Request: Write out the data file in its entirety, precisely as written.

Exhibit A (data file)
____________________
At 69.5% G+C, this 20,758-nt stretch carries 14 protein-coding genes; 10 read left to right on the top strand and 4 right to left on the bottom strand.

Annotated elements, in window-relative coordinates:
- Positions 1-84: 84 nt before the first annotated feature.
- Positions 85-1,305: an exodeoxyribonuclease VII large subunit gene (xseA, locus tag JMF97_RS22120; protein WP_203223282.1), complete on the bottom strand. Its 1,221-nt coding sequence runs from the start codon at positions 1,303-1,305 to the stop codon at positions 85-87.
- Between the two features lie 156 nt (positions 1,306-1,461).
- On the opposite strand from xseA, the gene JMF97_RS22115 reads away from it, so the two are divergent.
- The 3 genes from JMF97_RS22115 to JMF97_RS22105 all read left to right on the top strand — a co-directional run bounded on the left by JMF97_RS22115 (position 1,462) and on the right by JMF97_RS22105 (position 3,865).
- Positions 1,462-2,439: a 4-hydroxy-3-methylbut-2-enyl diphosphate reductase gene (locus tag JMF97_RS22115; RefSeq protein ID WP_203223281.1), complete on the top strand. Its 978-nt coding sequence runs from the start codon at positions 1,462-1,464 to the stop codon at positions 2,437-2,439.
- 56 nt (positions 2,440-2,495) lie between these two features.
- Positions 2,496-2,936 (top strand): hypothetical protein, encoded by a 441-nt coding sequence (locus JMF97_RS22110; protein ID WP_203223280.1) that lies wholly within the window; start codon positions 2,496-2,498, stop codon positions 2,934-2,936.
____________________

At 69.5% G+C, this 20,758-nt stretch carries 14 protein-coding genes; 10 read left to right on the top strand and 4 right to left on the bottom strand.

Annotated elements, in window-relative coordinates:
- Positions 1-84: 84 nt before the first annotated feature.
- Positions 85-1,305: an exodeoxyribonuclease VII large subunit gene (xseA, locus tag JMF97_RS22120; protein WP_203223282.1), complete on the bottom strand. Its 1,221-nt coding sequence runs from the start codon at positions 1,303-1,305 to the stop codon at positions 85-87.
- Between the two features lie 156 nt (positions 1,306-1,461).
- On the opposite strand from xseA, the gene JMF97_RS22115 reads away from it, so the two are divergent.
- The 3 genes from JMF97_RS22115 to JMF97_RS22105 all read left to right on the top strand — a co-directional run bounded on the left by JMF97_RS22115 (position 1,462) and on the right by JMF97_RS22105 (position 3,865).
- Positions 1,462-2,439: a 4-hydroxy-3-methylbut-2-enyl diphosphate reductase gene (locus tag JMF97_RS22115; RefSeq protein ID WP_203223281.1), complete on the top strand. Its 978-nt coding sequence runs from the start codon at positions 1,462-1,464 to the stop codon at positions 2,437-2,439.
- 56 nt (positions 2,440-2,495) lie between these two features.
- Positions 2,496-2,936 (top strand): hypothetical protein, encoded by a 441-nt coding sequence (locus JMF97_RS22110; protein ID WP_203223280.1) that lies wholly within the window; start codon positions 2,496-2,498, stop codon positions 2,934-2,936.